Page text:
Venture to where the wild things are?
Indeed the behaviour of particles is peculiar. They behave as waves or points, depending on how one interrogates them. The article follows that path and then shows how usual explanations about contextual measurement lead to absurdities: the role of the conscious observer in collapsing quantum indeterminacy is an unsatisfactory model.
The article then relentless pursues a reductive explanation for physics, and shows that pure mathematics would be the underlying reality if that path is taken. (I am not sure that I followed or agreed with all the logic though). Hence likewise back to mental entities and an observer.
I loved these circular concepts, for their philosophical wrangling and the stark conclusion that philosophy does not give an answer either way. However, perhaps those are not the only two options? Could there be others? There was one such candidate, which I did not miss. This is the usual escape hatch by which physics evades the effort of thinking about meaning, namely the many worlds theory. What a relief not to have that given an airing!
There may be other candidates, more deserving of consideration. The article might have gone on to discuss locality and local realism, hence also entanglement, and how solutions might emerge from that direction.
In particular, a logical case may be made that weird interpretations result, not as the article implies from the choice of solution path taken, but because there is something very broken with one of the fundamental tacit premises.
We note that the entire weight of the ontology of QM’s physics rests on a zero-dimensional point. It is thus hardly surprising that QM gives us weird explanations, singularities, and circular reasoning. What is even more surprising is the persistent adherence to the ontology, instead of a serious questioning of whether such premises might be wrong. But if not a point, then what? And don’t the Bell-type inequalities preclude anything but a 0-D point at the root of all matter?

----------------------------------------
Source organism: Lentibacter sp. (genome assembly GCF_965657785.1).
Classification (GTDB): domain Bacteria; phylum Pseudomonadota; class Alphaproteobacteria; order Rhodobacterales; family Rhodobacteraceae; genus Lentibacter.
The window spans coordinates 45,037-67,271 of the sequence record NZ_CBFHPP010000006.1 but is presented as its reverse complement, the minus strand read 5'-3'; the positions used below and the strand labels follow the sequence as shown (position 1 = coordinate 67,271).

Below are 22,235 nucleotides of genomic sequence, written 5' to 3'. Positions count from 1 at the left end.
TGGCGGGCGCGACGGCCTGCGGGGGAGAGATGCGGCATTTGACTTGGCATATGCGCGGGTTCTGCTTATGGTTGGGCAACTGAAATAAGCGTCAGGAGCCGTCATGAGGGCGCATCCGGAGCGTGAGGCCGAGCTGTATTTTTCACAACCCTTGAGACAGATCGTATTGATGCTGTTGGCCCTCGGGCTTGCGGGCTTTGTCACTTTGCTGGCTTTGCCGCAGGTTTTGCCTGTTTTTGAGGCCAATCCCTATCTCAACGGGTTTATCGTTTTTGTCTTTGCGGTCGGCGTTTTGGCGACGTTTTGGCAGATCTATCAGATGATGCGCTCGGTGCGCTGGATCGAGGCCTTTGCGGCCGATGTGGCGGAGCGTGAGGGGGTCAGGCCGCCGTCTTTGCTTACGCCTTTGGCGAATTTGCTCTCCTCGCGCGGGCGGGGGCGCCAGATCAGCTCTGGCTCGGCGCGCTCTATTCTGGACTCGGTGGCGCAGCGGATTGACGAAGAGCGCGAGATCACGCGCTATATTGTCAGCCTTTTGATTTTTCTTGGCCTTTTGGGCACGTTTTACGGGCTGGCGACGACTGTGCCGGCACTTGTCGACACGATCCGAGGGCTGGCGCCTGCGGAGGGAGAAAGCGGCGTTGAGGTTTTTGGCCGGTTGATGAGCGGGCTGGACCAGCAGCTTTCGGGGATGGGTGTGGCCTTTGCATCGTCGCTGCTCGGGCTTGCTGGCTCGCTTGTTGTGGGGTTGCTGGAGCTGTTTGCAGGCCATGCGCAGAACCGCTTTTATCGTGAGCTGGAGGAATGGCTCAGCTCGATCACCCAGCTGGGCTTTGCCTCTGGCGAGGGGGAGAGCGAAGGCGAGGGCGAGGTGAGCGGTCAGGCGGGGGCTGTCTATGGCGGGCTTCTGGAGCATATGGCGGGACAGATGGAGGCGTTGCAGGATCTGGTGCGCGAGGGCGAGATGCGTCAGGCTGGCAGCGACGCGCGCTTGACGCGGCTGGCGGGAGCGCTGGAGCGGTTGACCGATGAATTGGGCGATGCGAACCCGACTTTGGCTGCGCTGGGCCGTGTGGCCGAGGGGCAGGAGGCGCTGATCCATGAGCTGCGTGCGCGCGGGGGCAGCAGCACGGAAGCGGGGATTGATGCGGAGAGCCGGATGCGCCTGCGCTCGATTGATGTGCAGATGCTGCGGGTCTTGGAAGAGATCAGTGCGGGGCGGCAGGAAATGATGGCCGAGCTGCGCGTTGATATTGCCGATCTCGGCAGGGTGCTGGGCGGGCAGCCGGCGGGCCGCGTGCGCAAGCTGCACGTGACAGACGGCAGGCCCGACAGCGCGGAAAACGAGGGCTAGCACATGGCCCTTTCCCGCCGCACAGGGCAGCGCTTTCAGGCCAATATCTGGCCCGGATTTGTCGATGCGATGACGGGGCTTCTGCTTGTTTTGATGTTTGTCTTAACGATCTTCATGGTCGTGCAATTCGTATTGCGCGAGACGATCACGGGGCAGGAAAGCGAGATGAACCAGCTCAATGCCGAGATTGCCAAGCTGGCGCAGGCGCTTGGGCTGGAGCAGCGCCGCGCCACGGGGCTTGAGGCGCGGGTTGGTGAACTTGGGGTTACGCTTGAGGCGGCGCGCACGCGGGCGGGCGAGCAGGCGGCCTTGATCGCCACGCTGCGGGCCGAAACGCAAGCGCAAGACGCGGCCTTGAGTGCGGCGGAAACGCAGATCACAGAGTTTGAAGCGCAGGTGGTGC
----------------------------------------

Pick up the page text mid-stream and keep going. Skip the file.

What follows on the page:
They would seem to, though there is reason to believe that those inequalities might be based on circular reasoning of their own. They start by implicitly assuming a 0-D point structure and then conclude that matter can have no internal structure. Duh! Is that not circular?
If so then that opens the possibilities for other concepts for matter. String theory being one, though it yields only mathematical solutions rather than physical interpretations and therefore seems more in the reductionist line of thinking. But there are other non-local hidden variable solutions, and some of these already provide physically natural explanations, devoid of metaphysical weirdness, for all the paradoxes here mentioned and more besides: Airy patterns, wave-particle duality, entanglement interferometers, among others.
Expectedly, there is cost, which is that the 0-D point construct would have to be abandoned. And locality too. Some would say these are very light costs, to be gaining so much more explanatory power than extant theories.
My point is therefore that the article only explores two of the possible solutions to the reality question, and finds answers in neither of them. My criticism then is that the article stays too close to the campfire of the safe orthodoxy, which we already knew is beyond weird. What will physics have? Stay with the orthodoxy and accept the weirdness and epistemic stasis? Or venture to where the wild things are, and explore the raw new ideas?
Our own work in the wild side is readily available at http://vixra.org/
- Jan Westerhoff (2012) Reality: Is matter real? New Scientist